Thursday, June 23, 2022

How Is Hepatitis A Transmitted

Can Bleach Or Cleaner Kill Hepatitis A

How Is Hepatitis Transmitted?

Disinfectant that contains bleach can kill the hepatitis A virus on hard non-porous surfaces like toilet seats. However, freezing does not kill HAV.

If you cook food that is contaminated for one minute at cooking temperatures higher than 185ºF , it will kill HAV. However, food can be contaminated after cooking, so it is very important to wash your hands well with soap and water.

Persons With Chronic Diseases

Refer to Immunization of Persons with Chronic Diseases in Part 3 for additional general information about vaccination of people with chronic diseases.

Chronic renal disease and patients on dialysis

HA vaccine is recommended for people with chronic renal disease or undergoing dialysis if they are at increased risk of HA infection or severe HA . A study assessing the immune response of hemodialysis patients to standard doses of HA vaccine demonstrated a good HA antibody response and no serious adverse effects.

Chronic liver disease

HA immunization is recommended for susceptible persons with chronic liver disease, including those infected with hepatitis C and chronic HB carriers, because they are at risk of more severe disease if infection occurs. Vaccination should be completed early in the course of the disease, as the immune response to vaccine is suboptimal in advanced liver disease.

Non-malignant hematologic disorders

How Can I Tell If I Have The Disease

If you have hepatitis A you might get a sudden fever or headache and feel tired. You might not want to eat as much as usual, and you may feel queasy. You may vomit or have stomach pain. Some people with the disease have chills, aching muscles and joints, cough, diarrhea, constipation, or itchy skin.

Later in the disease you may have jaundice , and your feces may be pale or clay colored. Rarely, the brain can be affected. This can cause confusion, unusual eye and body movements, and even coma.

Your doctor can do a blood test to see if you have the disease. Other things your doctor may look for are a painful and large liver, spleen, or lymph nodes, and a slow heart rate.

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Who Is At Risk

Anyone who has not been vaccinated or previously infected can get infected with the hepatitis A virus. In areas where the virus is widespread , most hepatitis A infections occur during early childhood. Risk factors include:

  • poor sanitation
  • living in a household with an infected person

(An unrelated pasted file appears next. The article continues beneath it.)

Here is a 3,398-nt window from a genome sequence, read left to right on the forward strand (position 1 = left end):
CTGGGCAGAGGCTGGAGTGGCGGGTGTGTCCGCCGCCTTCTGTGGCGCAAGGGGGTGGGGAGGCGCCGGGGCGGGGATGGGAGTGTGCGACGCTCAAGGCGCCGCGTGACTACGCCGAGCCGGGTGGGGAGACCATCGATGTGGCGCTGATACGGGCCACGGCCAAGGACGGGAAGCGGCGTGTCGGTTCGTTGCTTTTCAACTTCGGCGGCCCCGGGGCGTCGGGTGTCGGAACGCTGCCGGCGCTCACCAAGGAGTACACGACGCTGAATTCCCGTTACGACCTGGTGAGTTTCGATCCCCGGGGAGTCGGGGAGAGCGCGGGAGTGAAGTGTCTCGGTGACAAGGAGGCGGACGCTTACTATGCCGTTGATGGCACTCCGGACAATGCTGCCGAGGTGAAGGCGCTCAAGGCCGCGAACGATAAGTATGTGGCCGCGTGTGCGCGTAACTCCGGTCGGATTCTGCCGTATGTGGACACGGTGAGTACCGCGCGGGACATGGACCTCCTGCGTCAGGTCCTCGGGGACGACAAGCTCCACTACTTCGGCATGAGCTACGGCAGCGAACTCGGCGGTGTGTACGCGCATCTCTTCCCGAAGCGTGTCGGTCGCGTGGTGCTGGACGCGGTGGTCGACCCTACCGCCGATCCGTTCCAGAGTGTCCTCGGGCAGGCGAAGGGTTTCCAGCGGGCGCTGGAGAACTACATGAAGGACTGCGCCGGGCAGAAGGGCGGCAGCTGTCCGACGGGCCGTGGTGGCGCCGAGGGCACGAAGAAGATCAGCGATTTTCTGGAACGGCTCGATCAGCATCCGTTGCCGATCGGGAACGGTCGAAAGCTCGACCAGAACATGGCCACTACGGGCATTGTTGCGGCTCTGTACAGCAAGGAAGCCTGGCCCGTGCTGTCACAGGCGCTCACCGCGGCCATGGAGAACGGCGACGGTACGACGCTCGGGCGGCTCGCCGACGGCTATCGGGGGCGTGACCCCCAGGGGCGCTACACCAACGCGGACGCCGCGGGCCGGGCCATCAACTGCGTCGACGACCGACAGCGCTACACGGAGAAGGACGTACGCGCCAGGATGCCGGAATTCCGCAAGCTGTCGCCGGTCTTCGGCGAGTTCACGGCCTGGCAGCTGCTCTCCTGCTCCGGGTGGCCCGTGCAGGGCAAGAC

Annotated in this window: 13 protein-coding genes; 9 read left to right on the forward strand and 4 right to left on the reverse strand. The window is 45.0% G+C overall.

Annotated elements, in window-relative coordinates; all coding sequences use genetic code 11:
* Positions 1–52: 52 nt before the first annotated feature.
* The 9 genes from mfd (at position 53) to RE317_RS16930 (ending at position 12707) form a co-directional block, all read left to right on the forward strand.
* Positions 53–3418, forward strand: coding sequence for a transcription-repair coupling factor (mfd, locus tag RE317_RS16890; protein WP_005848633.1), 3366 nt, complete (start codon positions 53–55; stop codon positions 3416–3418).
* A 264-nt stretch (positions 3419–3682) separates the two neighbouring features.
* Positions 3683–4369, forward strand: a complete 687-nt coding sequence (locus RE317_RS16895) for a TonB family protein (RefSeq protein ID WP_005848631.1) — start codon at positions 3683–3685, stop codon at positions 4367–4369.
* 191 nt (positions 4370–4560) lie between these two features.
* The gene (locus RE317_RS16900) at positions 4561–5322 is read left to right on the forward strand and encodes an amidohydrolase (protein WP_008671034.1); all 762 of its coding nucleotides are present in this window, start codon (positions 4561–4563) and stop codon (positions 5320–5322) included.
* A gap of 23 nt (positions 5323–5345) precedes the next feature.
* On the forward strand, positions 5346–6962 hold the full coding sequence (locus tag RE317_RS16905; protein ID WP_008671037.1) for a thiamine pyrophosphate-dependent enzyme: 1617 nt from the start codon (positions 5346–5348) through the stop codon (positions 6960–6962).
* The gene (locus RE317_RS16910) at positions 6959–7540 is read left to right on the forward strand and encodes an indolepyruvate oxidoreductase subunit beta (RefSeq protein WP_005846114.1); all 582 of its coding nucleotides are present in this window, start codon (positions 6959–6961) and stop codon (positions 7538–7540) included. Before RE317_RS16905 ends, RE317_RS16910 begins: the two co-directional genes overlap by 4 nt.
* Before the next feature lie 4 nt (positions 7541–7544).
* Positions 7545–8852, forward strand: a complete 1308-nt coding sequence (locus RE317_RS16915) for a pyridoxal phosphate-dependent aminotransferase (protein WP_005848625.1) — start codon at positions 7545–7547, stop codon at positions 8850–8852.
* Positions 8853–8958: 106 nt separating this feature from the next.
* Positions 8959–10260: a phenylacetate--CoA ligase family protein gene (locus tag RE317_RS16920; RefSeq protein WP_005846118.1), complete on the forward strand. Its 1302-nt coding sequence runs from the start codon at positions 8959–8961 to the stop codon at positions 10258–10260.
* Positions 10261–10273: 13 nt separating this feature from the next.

• being a sexual partner of someone with acute hepatitis A infection
  • use of recreational drugs
  • travelling to areas of high endemicity without being immunized.

Concurrent Administration Of Vaccines

Hepatitis A

HA vaccine may be administered concomitantly with other vaccines or with Ig. Different injection sites and separate needles and syringes must be used for concurrent parenteral injections.

If concurrently providing HA-containing vaccine and Ig, separate anatomic injection sites should be used for each injection.

Passive immunization with human Ig preparations can interfere with the immune response to measles-mumps-rubella , measles-mumps-rubella-varicella and univalent varicella vaccines . These vaccines should be given at least 14 days prior to administration of a human Ig preparation, or delayed until the antibodies in the Ig preparation have degraded. Refer to Blood Products, Human Immunoglobulin and Timing of Immunization in Part 1 for additional information.

Refer to Timing of Vaccine Administration in Part 1 for additional information about concurrent administration of vaccines.

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How Is The Virus Spread

Hepatitis A virus is usually spread from person to person by putting something in the mouth that has been contaminated with the stool of a person with hepatitis A. This type of transmission is called the “fecal-oral” route. For this reason, the virus is more easily spread in areas where there are poor sanitary conditions or where good personal hygiene is not observed.

Most infections in the United States result from contact with a household member or sex partner who has hepatitis A.Hepatitis A virus may also be spread by consuming food or drink that has been handled by an infected person. Waterborne outbreaks are infrequent and are usually associated with sewage-contaminated or inadequately treated water. Casual contact, as in the office, factory or school setting, does not spread the virus.

What Is The Treatment For Hepatitis

Each type of hepatitis is treated differently.

Hepatitis A often goes away on its own and home treatment is all that is needed to help the liver recover, such as:

  • Rest
  • Avoiding alcohol
  • Avoiding certain medicines that can be harmful to the liver